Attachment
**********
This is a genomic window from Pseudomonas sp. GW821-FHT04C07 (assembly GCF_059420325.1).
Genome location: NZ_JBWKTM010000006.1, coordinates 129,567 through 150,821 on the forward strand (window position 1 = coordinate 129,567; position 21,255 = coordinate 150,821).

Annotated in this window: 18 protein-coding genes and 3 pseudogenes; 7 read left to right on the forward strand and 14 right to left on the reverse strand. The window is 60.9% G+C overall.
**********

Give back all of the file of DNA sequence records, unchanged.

This is a genomic window from Pseudomonas sp. GW821-FHT04C07 (assembly GCF_059420325.1).
Genome location: NZ_JBWKTM010000006.1, coordinates 129,567 through 150,821 on the forward strand (window position 1 = coordinate 129,567; position 21,255 = coordinate 150,821).

Annotated in this window: 18 protein-coding genes and 3 pseudogenes; 7 read left to right on the forward strand and 14 right to left on the reverse strand. The window is 60.9% G+C overall.